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Saint wasn’t an obvious choice for the Hitchcock Blonde part. Trained as a Method actress (a style of acting Hitch despised), she wasn’t known for the kind of sophisticated, glammed up roles that took Hitchcock’s eye. But Hitchcock liked refashioning actresses to his own mould. He’d done it before with Kim Novak and he’d do it again with Tippi Hedren and Saint proved a willingly malleable subject. He threw out the designs MGM had for her clothes and took the actress to Bergdorf Goodman in New York, personally selecting her wardrobe off the peg.

James Mason was then cast as the silkily evil bad guy, Phillip Vandamm and Martin Landau, then only 30, was cast as his henchman, Leonard, a small but juicily controversial part for the novice actor.

“I chose to play him, you know, slightly gay, because I felt he wanted to get rid of Eva Marie Saint with such a vengeance, that it made sense,” said Landau. “Hitchcock liked it a lot, and Ernie Lehman actually added a line when he saw the dailies off of my performance. The line when I’m exposing the gun with the blanks, my character says, ‘Call it my women’s intuition, if you will.’ It was a very daring line for the 50s, if you think about it, for a man to say that. That was not in the original script.”

The shooting of ‘North by Northwest’ was anything but simple. The UN didn’t allow any filming on their grounds, even for someone as culturally towering as Alfred Hitchcock. Cunning as ever, Hitch set up a camera hidden a carpet cleaning van across the road from the famous building and had Cary Grant walk into frame, unbeknownst to UN security. The interior was uncontroversially constructed in MGM’s studios.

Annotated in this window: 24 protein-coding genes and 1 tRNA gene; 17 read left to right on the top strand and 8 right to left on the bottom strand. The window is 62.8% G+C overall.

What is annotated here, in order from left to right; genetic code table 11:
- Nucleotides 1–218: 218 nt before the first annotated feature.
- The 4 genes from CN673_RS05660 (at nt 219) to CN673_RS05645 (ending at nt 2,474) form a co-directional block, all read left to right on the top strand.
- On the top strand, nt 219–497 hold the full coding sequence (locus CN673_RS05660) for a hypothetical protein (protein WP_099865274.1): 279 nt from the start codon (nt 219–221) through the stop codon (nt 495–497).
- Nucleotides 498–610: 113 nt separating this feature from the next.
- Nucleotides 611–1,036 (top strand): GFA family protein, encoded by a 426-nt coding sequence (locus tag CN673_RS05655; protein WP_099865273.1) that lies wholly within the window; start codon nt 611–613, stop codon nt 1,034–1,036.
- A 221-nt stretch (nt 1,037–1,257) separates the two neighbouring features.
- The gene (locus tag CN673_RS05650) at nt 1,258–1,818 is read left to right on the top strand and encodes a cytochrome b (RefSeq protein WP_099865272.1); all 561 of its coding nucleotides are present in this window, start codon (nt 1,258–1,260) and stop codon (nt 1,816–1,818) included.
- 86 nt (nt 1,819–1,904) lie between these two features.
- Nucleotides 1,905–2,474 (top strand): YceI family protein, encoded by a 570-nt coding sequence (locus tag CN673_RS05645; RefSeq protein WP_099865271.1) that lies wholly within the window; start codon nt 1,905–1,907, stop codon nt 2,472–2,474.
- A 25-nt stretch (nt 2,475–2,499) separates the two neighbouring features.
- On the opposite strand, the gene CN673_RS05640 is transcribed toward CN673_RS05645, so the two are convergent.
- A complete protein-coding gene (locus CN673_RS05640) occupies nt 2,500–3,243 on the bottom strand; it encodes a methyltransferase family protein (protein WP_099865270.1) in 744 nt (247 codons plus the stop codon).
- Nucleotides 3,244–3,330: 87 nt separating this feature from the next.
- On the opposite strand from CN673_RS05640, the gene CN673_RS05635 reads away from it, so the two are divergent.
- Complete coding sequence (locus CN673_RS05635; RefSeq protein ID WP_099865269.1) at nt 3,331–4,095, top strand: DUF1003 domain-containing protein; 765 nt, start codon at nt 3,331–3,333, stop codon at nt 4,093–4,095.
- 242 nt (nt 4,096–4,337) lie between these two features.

When the authorities got to hear about Hitchcock’s plans for the end of the movie, which would be the chase – with guns – over Mount Rushmore, the Department of the Interior – the government department that protects the country’s national heritage – again forbade Hitch from filming. Aside from establishing shots the entire sequence was filmed on concrete-filled sound stages mixed in with miniatures.

The film’s final scene is almost as iconic as the Rushmore chase and the crop-dusting sequence (see above clip). As Thornhill and Eve end up smooching in a train carriage, the scene cuts to the train speeding into the tunnel. The End. The sly, mischievous Freudian nature of the shot was typically Hitchcock and it passed with not a jitter from the censors. The original script just had the train rattling off into the sunset. The tunnel was Hitch’s naughty embellishment. “There’s no way I can take credit for that, dammit,” lamented Lehman years later.

“The obvious parallel to the sexual act always gets a laugh,” said production designer Robert Boyle. “It may be that trains had some sexual feeling for Hitchcock.”

‘North by Northwest’ has never been a particular Hitchcock favourite among critics. It’s too fizzy and silly, next to the psychological intricacy of ‘Vertigo’ or the Freudian knottiness of ‘Psycho’. But it’s probably the people’s favourite.

It’s easy to see ‘North by Northwest’ as the stylistic prototype for the Bond movies, especially after ‘Goldfinger’. And its grand visual ambitions and jaw-dropping set pieces did prove a lasting influence, for better or worse. As Hitch told Lehman, “We’re not making a movie, we’re constructing an organ. Press this chord, the audience laughs, press that chord and they gasp and we press these notes and they chuckle. Someday we won’t have to make the movie, we can just attach them to electrodes.”


 Steve OBrien is a film and TV journalist, and is a regular contributor to Doctor Who Magazine, ‘SFX’, ‘Digital Spy’, ‘Sci-Fi Now’ and co-author of ‘Whographica’ from BBC Books.